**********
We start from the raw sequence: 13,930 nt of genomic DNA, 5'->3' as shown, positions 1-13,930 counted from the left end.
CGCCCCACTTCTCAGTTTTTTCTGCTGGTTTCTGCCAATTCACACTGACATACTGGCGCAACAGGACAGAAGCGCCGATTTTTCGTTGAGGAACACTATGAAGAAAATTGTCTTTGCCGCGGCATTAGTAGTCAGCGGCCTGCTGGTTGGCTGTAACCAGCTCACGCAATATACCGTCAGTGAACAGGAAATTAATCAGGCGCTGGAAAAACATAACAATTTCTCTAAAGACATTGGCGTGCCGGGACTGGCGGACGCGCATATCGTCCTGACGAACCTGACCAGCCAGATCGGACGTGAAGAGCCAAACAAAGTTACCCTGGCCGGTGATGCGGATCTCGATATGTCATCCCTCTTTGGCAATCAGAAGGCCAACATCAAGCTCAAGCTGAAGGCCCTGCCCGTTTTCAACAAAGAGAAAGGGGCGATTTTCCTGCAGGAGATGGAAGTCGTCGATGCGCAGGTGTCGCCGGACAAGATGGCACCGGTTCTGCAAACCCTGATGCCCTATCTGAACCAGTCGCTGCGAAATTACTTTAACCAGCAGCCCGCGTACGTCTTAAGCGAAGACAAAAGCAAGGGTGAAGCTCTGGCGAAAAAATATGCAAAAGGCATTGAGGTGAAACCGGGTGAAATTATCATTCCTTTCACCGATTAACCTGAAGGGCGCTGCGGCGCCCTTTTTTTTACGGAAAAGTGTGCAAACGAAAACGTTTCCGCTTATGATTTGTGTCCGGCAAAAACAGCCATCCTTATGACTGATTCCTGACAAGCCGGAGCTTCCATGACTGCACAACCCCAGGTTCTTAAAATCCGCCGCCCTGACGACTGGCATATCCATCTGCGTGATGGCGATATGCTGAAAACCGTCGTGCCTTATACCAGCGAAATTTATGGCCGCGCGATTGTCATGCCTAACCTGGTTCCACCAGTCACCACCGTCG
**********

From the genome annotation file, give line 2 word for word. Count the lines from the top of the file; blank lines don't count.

CGCCCCACTTCTCAGTTTTTTCTGCTGGTTTCTGCCAATTCACACTGACATACTGGCGCAACAGGACAGAAGCGCCGATTTTTCGTTGAGGAACACTATGAAGAAAATTGTCTTTGCCGCGGCATTAGTAGTCAGCGGCCTGCTGGTTGGCTGTAACCAGCTCACGCAATATACCGTCAGTGAACAGGAAATTAATCAGGCGCTGGAAAAACATAACAATTTCTCTAAAGACATTGGCGTGCCGGGACTGGCGGACGCGCATATCGTCCTGACGAACCTGACCAGCCAGATCGGACGTGAAGAGCCAAACAAAGTTACCCTGGCCGGTGATGCGGATCTCGATATGTCATCCCTCTTTGGCAATCAGAAGGCCAACATCAAGCTCAAGCTGAAGGCCCTGCCCGTTTTCAACAAAGAGAAAGGGGCGATTTTCCTGCAGGAGATGGAAGTCGTCGATGCGCAGGTGTCGCCGGACAAGATGGCACCGGTTCTGCAAACCCTGATGCCCTATCTGAACCAGTCGCTGCGAAATTACTTTAACCAGCAGCCCGCGTACGTCTTAAGCGAAGACAAAAGCAAGGGTGAAGCTCTGGCGAAAAAATATGCAAAAGGCATTGAGGTGAAACCGGGTGAAATTATCATTCCTTTCACCGATTAACCTGAAGGGCGCTGCGGCGCCCTTTTTTTTACGGAAAAGTGTGCAAACGAAAACGTTTCCGCTTATGATTTGTGTCCGGCAAAAACAGCCATCCTTATGACTGATTCCTGACAAGCCGGAGCTTCCATGACTGCACAACCCCAGGTTCTTAAAATCCGCCGCCCTGACGACTGGCATATCCATCTGCGTGATGGCGATATGCTGAAAACCGTCGTGCCTTATACCAGCGAAATTTATGGCCGCGCGATTGTCATGCCTAACCTGGTTCCACCAGTCACCACCGTCG